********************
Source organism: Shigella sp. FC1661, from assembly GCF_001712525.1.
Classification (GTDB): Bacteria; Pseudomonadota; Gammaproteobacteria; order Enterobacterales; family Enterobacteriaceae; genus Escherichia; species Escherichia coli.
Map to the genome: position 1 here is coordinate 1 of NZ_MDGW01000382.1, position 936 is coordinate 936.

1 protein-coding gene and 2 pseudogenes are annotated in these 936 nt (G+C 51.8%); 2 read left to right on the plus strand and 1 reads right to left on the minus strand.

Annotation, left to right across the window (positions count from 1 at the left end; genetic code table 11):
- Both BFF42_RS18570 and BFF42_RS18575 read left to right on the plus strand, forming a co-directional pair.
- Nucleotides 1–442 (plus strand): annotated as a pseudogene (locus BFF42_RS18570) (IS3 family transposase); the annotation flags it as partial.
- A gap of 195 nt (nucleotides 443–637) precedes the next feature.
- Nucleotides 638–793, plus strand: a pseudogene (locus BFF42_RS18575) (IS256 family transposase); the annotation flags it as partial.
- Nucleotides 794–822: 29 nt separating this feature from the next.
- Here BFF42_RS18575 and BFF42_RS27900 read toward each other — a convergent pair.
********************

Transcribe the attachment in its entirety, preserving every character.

Source organism: Shigella sp. FC1661, from assembly GCF_001712525.1.
Classification (GTDB): Bacteria; Pseudomonadota; Gammaproteobacteria; order Enterobacterales; family Enterobacteriaceae; genus Escherichia; species Escherichia coli.
Map to the genome: position 1 here is coordinate 1 of NZ_MDGW01000382.1, position 936 is coordinate 936.

1 protein-coding gene and 2 pseudogenes are annotated in these 936 nt (G+C 51.8%); 2 read left to right on the plus strand and 1 reads right to left on the minus strand.

Annotation, left to right across the window (positions count from 1 at the left end; genetic code table 11):
- Both BFF42_RS18570 and BFF42_RS18575 read left to right on the plus strand, forming a co-directional pair.
- Nucleotides 1–442 (plus strand): annotated as a pseudogene (locus BFF42_RS18570) (IS3 family transposase); the annotation flags it as partial.
- A gap of 195 nt (nucleotides 443–637) precedes the next feature.
- Nucleotides 638–793, plus strand: a pseudogene (locus BFF42_RS18575) (IS256 family transposase); the annotation flags it as partial.
- Nucleotides 794–822: 29 nt separating this feature from the next.
- Here BFF42_RS18575 and BFF42_RS27900 read toward each other — a convergent pair.